Rechargeable batteries are those batteries that can be recharged again after discharge. You can find these batteries in your cordless tools, laptops, computers, cordless phones, and smartphones, etc. Rechargeable Batteries are also called as Secondary batteries.
Rechargeable batteries are of four basic types:
- Nickel-cadmium (Ni-Cd),
- Nickel metal hydride (Ni-MH)
- Lithium-ion (Li-Ion)
- Lithium polymer (Li-Po)
These batteries look similar from outside but there are significant differences between them. Let us have a look at different types of rechargeable batteries.
Table of Contents
1. Ni-Cd Batteries or NiCad battery
Ni-Cd battery has nickel oxide hydroxide and metallic cadmium as electrodes. Ni-Cd cells have a nominal cell potential of 1.2 volts (V).
Ni-Cd Batteries have been around the longest of these three types. They have a good capacity and hold a very stable voltage between charges as they are being discharged.
The major Disadvantage of Ni-Cd batteries is the memory effect (The decreasing useful time between charges for a rechargeable battery is due to what is called the memory effect).
Also, Ni-Cd batteries can only undergo a limited number of discharge-recharge cycles before they need to be replaced. They often last only one to two years.
2. Ni-MH (Nickel-Metal Hydride) Batteries
Ni-MH (Nickel-metal hydride) Batteries are a more recent development in rechargeable batteries.
They have many of the same advantages that the Ni-Cd batteries have. However, they suffer much less from the memory effect than Ni-Cd batteries. There is some memory effect with Ni-MH batteries, but not nearly as much as with Ni-Cd.
Also, they can go through more discharge-recharge cycles than Ni-Cd batteries. Their typical useful life is more like 3 to 4 years. On the downside, Ni-MH batteries discharge more when not in use than Ni-Cds.
After about a week of not being used, a fully charged Ni-MH battery will have lost about 20% of its charge. Also, Ni-MH batteries cost more than Ni-Cd batteries, but their longer life tends to more than compensate for that.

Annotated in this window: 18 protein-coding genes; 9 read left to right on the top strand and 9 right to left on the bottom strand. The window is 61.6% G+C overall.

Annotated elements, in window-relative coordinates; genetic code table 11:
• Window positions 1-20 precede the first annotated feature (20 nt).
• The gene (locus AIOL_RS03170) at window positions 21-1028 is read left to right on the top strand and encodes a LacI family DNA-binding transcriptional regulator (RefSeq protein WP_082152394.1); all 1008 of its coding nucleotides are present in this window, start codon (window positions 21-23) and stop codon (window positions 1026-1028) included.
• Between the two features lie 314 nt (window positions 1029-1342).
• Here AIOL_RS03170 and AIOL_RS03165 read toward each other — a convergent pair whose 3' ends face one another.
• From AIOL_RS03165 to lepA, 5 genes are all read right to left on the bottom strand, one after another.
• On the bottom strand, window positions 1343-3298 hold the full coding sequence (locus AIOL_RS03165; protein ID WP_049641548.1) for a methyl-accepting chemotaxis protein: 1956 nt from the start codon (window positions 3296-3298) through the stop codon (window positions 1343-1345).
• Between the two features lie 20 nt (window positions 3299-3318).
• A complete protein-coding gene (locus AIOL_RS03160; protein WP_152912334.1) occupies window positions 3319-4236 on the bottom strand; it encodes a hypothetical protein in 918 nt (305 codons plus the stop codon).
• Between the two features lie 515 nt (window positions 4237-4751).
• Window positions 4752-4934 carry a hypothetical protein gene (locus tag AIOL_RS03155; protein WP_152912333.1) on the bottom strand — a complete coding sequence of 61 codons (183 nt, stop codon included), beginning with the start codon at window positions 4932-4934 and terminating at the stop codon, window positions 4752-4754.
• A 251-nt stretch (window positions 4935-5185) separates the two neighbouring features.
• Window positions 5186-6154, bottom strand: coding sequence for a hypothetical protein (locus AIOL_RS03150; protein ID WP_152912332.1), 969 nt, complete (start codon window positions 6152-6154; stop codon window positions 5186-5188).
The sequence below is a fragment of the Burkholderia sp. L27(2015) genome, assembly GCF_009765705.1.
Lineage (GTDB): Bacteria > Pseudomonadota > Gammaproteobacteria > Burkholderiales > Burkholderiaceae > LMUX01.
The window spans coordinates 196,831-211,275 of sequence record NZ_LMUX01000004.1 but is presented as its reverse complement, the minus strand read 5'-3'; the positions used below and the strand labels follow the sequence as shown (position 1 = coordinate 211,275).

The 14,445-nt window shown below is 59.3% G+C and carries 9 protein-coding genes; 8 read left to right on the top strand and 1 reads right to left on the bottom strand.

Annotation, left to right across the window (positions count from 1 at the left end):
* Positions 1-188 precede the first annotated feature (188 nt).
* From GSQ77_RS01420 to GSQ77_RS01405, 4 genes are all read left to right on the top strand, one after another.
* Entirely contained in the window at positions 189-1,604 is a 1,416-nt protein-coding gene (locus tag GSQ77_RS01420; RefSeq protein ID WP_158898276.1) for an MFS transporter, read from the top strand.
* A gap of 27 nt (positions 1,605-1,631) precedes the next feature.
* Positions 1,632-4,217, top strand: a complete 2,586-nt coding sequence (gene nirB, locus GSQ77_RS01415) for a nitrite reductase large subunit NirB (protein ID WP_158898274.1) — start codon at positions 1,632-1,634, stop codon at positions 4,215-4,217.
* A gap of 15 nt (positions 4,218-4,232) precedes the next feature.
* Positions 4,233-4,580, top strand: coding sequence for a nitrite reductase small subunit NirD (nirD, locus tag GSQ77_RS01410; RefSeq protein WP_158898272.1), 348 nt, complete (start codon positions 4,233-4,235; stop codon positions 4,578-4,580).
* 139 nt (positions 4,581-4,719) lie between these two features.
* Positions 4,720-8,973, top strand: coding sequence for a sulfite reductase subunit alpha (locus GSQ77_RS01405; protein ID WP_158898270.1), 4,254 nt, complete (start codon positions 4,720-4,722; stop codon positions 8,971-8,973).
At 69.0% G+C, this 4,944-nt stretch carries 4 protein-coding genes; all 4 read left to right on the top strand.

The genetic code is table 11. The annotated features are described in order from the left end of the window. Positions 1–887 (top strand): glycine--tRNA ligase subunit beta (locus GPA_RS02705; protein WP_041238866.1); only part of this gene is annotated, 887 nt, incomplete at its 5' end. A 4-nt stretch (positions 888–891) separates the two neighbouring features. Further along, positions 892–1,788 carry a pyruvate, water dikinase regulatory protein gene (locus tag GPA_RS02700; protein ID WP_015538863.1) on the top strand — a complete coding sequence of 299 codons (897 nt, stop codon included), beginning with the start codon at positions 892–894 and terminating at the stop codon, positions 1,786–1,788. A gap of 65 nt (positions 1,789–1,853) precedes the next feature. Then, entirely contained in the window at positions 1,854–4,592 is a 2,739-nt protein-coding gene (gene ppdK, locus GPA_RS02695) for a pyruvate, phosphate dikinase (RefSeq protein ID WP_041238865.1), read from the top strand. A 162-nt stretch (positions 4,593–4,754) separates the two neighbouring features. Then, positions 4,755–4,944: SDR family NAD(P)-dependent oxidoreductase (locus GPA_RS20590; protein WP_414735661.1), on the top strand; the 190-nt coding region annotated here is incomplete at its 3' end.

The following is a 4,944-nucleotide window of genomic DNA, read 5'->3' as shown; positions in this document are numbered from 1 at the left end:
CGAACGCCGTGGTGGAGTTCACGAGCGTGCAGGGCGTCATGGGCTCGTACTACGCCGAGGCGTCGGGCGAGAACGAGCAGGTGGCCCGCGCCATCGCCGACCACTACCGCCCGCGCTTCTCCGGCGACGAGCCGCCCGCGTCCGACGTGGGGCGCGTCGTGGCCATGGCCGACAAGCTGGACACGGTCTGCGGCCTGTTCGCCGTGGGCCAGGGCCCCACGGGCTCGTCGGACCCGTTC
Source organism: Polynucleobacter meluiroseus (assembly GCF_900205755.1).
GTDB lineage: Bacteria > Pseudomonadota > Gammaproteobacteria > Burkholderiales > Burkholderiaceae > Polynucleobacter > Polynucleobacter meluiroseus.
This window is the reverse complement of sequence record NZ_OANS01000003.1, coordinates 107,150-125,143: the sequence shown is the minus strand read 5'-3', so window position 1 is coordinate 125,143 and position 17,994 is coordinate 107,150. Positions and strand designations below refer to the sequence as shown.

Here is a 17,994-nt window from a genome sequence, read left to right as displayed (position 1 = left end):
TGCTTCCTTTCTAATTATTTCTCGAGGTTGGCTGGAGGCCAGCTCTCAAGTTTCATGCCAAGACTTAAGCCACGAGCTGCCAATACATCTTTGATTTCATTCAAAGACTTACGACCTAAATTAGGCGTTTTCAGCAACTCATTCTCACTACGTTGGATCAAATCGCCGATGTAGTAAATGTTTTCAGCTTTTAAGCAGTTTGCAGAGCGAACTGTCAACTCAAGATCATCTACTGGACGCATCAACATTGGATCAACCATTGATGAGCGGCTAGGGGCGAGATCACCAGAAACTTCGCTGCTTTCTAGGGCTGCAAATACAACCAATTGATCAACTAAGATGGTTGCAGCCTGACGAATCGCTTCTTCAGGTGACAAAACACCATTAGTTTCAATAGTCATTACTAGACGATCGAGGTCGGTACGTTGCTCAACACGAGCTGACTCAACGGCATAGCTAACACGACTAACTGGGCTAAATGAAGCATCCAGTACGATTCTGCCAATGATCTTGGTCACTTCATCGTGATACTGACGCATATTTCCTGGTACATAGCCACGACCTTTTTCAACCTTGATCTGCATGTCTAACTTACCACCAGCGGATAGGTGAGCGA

3. Li-Ion (Lithium Ion) batteries
Li-ion (Lithium Ion) batteries are the next newest type rechargeable battery in which lithium ions move from the negative electrode to the positive electrode during discharge and back when charging. Li-ion batteries are popular for portable electronics, with a high energy density, tiny memory effect, and low self-discharge.
Li-ion (Lithium Ion) batteries have the advantages over Ni-Cd and Ni-MH batteries and have a longer useful life. They do not suffer at all from the memory effect that is a problem for Ni-Cd and to a lesser extent for Ni-MH batteries.
The main disadvantage with Li-Ion batteries is that they lose about 10% of their useful capacity each year of use. This loss is due to the chemical breakdown of the cells and currently, there is no way to prevent or reverse this.
Li-Ion batteries typically last through about 300 to 500 discharge cycles or about four to five years.
4. Li-Po (Lithium Polymer) Batteries
Lithium Polymer Battery is a rechargeable battery of lithium-ion technology using a polymer electrolyte instead of a liquid one.
Lithium Polymer or LiPo batteries are a great new way of storing energy for portable devices from cell phones, home electronics to RC hobby battery packs used in cars, boats, and flight. These batteries provide a higher specific energy than other lithium-battery types.
The voltage of a LiPo cell depends on its chemistry and varies from about 2.7-3.0 V (discharged) to about 4.20 V (fully charged).
LiPo batteries are great because they can store 350% (approximately) more energy than a typical NiCd/NiMH battery pack and weigh 10% – 20% less. They can also discharge more current than a NiCd/NiMH battery and can be fully charged in about an hour.
Li-Po batteries have an advantage as they don’t develop memory or voltage depression characteristics like NiCd/NiMH batteries and do not need to be discharged before being charged.